I try to be furious every day. This might seem like an unexpected admission from a coach in the art of stress-free productivity but, don’t worry, Furious is a person rather than the description of a frothing meltdown. Jason ‘Furious’ Styles was a character played by Laurence Fishburne in the film ‘Boyz n The Hood’, the 1991 coming-of-age drama in which he’s a single dad raising his son, Tre, in a dangerous, gang-ridden Los Angeles neighbourhood.
Now admittedly, South Manchester ain’t South Central, but Furious is one of the great screen dads and, to me, an inspiration as a father myself. He’s caring, wise and patient as he steers Tre through his teenage years, but he’s also tough on him and badass with others when he needs to be (the clue’s in his nickname, after all).
I started to think about Furious again recently because in the last few months I’ve suddenly found myself living with ‘Kevin the Teenager’. UK readers will recognise this as cultural shorthand for the type of hormone-filled young man who’s itching to lock horns with his dad on a daily basis. As such I’ve found it helpful, as challenges arise, to regularly ask myself ‘What would Furious do?’, so much so that I even have a little reminder pinned up in the kitchen;
I chose the location for this odd piece of décor because the kitchen is a transitional space as daytime changes into evening, and my role switches predominantly to parent. However, the idea itself was inspired in my gym, which urges its members to sweat a little bit harder and longer by devoting an entire wall to the message ‘REMEMBER WHY YOU STARTED!’. And this is also a useful motivator to use in your GTD® practice because there are times when you, too, might have to dig deep.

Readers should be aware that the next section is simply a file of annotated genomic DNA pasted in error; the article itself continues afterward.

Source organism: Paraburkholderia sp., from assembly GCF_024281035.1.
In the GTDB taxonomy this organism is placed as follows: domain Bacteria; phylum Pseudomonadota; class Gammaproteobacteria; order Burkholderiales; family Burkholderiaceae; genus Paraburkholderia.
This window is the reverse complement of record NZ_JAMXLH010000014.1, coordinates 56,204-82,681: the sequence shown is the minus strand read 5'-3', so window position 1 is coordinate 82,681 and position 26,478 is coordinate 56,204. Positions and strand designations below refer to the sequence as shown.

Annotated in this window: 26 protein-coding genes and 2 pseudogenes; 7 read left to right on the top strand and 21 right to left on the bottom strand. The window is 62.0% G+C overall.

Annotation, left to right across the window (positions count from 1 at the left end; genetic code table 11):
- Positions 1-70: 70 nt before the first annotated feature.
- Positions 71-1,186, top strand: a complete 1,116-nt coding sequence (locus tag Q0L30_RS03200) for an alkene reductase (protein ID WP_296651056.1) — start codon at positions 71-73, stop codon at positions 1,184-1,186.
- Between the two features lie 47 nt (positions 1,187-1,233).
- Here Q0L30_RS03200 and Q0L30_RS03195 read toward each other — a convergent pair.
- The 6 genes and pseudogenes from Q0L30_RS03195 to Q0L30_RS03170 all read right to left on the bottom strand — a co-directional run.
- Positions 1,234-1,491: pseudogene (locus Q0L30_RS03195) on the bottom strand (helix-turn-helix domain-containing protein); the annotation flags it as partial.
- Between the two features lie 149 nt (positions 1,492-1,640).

You might have to dig deep when your lists look daunting, when your inbox is backed up, or when a meeting has gotten in the way of your Weekly Review®. Again. Especially at the start of your GTD journey, faith and hope are sometimes required to build your new way of working. Some parts of the GTD methodology bring fast-acting relief – the Mindsweep, the 2-minute rule – but others you need to work at before you start getting the big returns on your investment (Project lists, anyone?).
Sometimes you might even feel that you’re doing things because Next Action Associates told you to rather than because you’re really clear why. Excuse the desire to pull on more movie metaphors but I’m fond of referring to this in seminars as ‘Wax on, Wax off’, from The Karate Kid, of course, knowing that I need to encourage some GTD behaviours that aren’t going to ‘click’ until further down the track, and that are generally learned experientially over time rather than intellectually in the moment.
In our teaching we’ll probably also ask you, “Why are you here?”. That will be us trying to get you to clarify your deeper motivations so that, in those bumpy times ahead, you too can remember why you started. People don’t usually say they want lists. They will often say they want to be more ‘efficient’ or ‘productive’, but with a little more encouragement there are usually other more concrete things underneath – more time with the kids, better health, date nights like they used to have, or side hustles that they want to finally get off the ground.
Once you’re tuned in to those, you don’t have to have reminders pinned by your sink but it might be useful to have them somewhere for those times when your motivation to keep going needs a little shot in the arm (some place in your GTD Weekly Review might be a start; it’s a good place to put reminders of the motivational kind.)
Anyway, time now for me to go wrench ‘Kevin’ off his PlayStation somehow and guide him towards his homework. Wish me luck. (Note to self – Be calm. Be patient. Be Furious.)